I have seen dozens of demo reels, and all of them use "unlicensed" music in them. Directors reels, DP reels, Editor reels, production house reels, Post house reels, Graphics reels. In the past this has not been an issue. It never was. The RIAA could care less. It was NEVER AN ISSUE.

Only recently with the advent of Napster and music swapping and music downloads has this cropped up as an issue...but only with a few people. I still think that that RIAA would care less. Unless the music is used in a trade show or other public viewing, I doubt the'd care.

And where does this "if they use 'stolen' music in their demos, what will they steal from me?" statement come from? People who use these music in their demos aren't theives. More often that not it is music from a CD they purchased that was already in their collection, or something they heard on the radio and went and bought (and probably still is today...except they downloaded it and PAID for it) that they thought would work well in their reel. Just because they use popular music in their reel, doesn't mean they feel that the stapler that the company provided is now theirs. Get real.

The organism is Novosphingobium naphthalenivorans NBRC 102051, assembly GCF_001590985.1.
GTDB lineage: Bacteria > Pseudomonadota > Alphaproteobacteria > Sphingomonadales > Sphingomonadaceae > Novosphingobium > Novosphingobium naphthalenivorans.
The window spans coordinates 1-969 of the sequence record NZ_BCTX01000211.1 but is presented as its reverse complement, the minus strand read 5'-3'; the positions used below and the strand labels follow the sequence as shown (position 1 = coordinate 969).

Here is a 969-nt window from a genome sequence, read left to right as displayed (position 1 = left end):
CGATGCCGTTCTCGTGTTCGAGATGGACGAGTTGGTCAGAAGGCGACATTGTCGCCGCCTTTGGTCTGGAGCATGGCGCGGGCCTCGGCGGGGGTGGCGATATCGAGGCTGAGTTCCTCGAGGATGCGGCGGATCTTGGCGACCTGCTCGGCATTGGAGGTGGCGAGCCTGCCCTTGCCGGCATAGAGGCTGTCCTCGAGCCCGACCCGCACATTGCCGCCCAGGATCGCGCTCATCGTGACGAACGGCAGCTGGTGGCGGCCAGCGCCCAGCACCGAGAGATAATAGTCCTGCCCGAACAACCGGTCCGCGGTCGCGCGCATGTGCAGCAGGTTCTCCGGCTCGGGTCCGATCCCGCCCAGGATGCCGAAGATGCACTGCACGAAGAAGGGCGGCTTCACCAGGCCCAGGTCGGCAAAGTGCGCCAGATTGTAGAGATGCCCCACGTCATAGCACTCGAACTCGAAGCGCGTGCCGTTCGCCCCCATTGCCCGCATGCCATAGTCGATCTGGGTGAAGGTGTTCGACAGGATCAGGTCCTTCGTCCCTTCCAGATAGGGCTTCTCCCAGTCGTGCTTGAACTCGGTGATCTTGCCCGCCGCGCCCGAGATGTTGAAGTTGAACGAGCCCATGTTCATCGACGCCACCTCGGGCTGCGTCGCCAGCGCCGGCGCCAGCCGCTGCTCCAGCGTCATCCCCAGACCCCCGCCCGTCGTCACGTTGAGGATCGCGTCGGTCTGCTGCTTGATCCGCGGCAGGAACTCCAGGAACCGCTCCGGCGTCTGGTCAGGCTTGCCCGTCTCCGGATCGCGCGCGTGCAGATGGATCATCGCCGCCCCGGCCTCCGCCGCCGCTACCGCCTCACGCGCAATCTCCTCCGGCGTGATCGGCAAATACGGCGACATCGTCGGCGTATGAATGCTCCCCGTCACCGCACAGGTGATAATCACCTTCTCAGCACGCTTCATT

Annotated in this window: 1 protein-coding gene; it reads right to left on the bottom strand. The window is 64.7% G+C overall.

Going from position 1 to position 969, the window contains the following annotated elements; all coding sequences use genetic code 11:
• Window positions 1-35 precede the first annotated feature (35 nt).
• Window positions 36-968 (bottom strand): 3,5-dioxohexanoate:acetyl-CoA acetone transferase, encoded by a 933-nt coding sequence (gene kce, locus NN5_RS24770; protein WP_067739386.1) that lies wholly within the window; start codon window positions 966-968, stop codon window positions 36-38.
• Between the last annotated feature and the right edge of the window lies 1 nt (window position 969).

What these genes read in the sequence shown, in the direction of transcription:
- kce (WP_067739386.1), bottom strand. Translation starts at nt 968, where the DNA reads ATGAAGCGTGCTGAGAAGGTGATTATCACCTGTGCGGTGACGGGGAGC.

Before music became downloadable...reels contained popular music. Today it is just easier to acquire the music (and yes, "steal it"). Not to hire someone because of the licensing issue of the music in their reel is, in my opinion, petty and stupid. If the material is good, if it is what you are looking for, hire the person.

The RIAA and it's nitpickiness with music is spoiling your minds. Before music downloads were and issue, the use of this music in reels, WHICH IS WIDELY KNOWN, EVEN BY THE RIAA, was not, and IS NOT, something that they care about. It is still done today, and not one case has gone to court. The percentage of people using music for reels is miniscule.
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Old October 5th, 2004, 06:47 PM   #7
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I practiced ethics in my hiring decisions long before there was a Napster or downloading. It has got nothing to do with the RIAA. Its an old idea based on don't steal and don't use things that don't belong to you without asking. I've caught employees stealing from me. I caught them stealing cash, stealing hours, stealing from other employees, stealing clients and stealing equipment. It's no fun having to fire people and it's especially not fun firing thieves.